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When the Palm Avenue parking garage opens in December, 18 surveillance cameras will keep watch over the people parking their cars inside.
Sarasota Thursday, Oct. 28, 2010 7 years ago

Surveillance cameras will be watching

by: Robin Roy City Editor

The number of surveillance cameras planned to keep watch across the city of Sarasota has jumped more than 2,000%.

Originally, the police department had planned to place one camera at Selby Five Points Park and one at U.S. 41 and Myrtle Street, but now more than 40 cameras will be scattered throughout the city — nearly half of them will be placed in the Housing Authority complex in north Sarasota.

Sarasota Police Capt. Jeff Karr is overseeing the integration of the surveillance cameras and said although there have been cutbacks in personnel, technology is helping make up the difference.

“They don’t replace police officers, but they can help investigators solve crimes,” he said.

The police department has installed a wireless surveillance system, which will link the cameras to one source within the department. The $200,000 cost of the system was included in the total construction cost of the new police headquarters.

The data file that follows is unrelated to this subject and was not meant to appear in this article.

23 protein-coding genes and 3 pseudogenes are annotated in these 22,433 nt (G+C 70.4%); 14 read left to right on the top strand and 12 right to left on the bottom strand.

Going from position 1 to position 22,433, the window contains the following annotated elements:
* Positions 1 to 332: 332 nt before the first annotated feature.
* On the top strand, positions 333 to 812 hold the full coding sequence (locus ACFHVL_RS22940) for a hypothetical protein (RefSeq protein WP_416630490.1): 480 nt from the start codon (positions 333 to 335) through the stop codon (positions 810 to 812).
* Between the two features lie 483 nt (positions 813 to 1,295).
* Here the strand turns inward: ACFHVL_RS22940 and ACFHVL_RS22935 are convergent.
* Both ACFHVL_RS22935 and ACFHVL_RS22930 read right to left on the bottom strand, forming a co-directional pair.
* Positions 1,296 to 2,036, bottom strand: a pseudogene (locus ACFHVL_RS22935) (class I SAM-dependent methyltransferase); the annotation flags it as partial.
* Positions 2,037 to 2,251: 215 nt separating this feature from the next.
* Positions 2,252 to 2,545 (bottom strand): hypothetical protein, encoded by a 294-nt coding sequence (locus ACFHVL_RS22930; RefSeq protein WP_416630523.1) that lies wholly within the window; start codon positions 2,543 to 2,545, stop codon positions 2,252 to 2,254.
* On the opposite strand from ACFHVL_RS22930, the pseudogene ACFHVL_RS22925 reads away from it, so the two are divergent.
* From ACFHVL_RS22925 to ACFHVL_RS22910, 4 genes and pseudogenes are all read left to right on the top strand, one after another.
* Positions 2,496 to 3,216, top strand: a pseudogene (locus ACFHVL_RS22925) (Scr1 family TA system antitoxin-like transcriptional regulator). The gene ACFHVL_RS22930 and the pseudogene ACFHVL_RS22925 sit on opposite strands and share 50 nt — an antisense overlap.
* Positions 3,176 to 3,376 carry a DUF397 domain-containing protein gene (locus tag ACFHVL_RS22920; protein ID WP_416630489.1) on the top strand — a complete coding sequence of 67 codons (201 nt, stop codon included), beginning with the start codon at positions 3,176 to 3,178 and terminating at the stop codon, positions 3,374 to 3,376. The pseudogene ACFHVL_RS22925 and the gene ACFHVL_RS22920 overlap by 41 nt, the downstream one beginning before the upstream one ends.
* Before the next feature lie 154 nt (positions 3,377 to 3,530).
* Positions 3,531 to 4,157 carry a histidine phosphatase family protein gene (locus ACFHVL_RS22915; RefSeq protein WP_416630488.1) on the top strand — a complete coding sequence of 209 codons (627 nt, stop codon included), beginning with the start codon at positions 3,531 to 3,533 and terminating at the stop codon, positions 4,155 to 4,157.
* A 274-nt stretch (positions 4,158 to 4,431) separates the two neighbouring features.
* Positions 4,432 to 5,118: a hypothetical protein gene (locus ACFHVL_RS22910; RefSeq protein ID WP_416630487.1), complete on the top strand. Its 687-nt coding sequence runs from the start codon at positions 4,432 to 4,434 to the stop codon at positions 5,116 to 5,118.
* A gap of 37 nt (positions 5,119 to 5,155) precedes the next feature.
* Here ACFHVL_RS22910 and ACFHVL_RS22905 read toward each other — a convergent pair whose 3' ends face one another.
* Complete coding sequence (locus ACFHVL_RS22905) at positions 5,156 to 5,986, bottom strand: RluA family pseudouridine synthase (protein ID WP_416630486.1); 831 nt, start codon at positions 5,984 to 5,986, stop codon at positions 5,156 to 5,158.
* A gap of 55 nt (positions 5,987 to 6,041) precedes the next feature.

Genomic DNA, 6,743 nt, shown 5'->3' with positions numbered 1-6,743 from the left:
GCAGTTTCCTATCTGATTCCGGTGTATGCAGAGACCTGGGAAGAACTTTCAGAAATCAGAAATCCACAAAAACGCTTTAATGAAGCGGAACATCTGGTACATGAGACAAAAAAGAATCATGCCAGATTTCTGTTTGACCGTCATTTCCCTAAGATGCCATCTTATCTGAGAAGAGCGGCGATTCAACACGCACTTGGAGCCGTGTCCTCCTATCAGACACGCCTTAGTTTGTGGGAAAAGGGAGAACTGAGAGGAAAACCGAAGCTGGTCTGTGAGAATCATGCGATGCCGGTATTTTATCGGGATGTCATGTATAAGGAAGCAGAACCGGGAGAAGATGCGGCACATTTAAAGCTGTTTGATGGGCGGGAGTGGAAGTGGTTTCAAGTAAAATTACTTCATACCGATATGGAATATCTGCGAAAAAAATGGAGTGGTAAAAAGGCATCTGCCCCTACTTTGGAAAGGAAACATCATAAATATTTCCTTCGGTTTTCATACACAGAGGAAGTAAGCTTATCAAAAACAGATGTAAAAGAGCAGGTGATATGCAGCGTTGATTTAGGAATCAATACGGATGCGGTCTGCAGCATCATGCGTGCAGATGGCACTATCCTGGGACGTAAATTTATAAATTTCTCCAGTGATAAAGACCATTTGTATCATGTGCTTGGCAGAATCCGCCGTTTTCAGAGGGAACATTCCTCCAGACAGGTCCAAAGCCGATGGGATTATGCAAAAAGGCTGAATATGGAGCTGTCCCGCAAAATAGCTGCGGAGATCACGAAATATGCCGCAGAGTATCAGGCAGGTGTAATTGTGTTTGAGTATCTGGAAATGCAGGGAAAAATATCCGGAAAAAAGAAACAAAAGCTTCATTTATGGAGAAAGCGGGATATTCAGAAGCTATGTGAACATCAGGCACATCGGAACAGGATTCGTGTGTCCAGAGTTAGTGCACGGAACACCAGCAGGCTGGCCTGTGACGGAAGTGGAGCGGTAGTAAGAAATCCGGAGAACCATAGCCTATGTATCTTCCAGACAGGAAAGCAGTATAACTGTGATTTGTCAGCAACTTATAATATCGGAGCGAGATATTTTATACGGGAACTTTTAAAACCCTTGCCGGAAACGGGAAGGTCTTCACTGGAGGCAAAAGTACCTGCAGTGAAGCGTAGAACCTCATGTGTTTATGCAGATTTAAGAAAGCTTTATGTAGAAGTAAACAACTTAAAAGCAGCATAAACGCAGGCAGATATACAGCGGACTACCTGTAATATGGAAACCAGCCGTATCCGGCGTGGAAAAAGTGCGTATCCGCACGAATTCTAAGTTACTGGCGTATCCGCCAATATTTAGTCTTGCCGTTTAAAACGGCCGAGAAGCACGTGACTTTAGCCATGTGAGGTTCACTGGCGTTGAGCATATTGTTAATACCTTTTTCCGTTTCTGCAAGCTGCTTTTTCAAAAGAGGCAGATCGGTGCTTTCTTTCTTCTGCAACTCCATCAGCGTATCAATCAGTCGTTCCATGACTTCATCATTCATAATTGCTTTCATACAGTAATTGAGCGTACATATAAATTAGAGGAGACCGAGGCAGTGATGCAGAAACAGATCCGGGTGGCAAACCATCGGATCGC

The department will arrange for some cameras to be monitored at times, while other cameras will be reviewed for evidence only if a crime has taken place.

Other camera locations include the Palm Avenue parking garage, which is scheduled to open in December. Its 18 cameras will not have the pan, tilt and zoom capabilities that the cameras at Selby Five Points Park and Myrtle Street will have.

Nearly $100,000 in grants are paying for the Housing Authority and Myrtle Street cameras. The Downtown Improvement District is picking up the $13,000 price tag for the Five Points camera.

The cost of the parking-garage cameras was included in the project’s total price. And the voter-approved 1% sales tax will pay for two cameras at Payne Park.

One of the Payne Park cameras will be placed at the skate park. The other will be on top of the new police station. Those two cameras will be able to monitor about 80% of the park, according to Karr.

When Fredd “Glossie” Atkins Park was renovated in 2006, 11 cameras were placed throughout the Newtown park. Karr said video evidence from those cameras was used to make arrests for drug dealing and an armed robbery.

“It’s come a lot further than I ever thought it would, at least in my lifetime,” said Karr.

Contact Robin Roy at [email protected].



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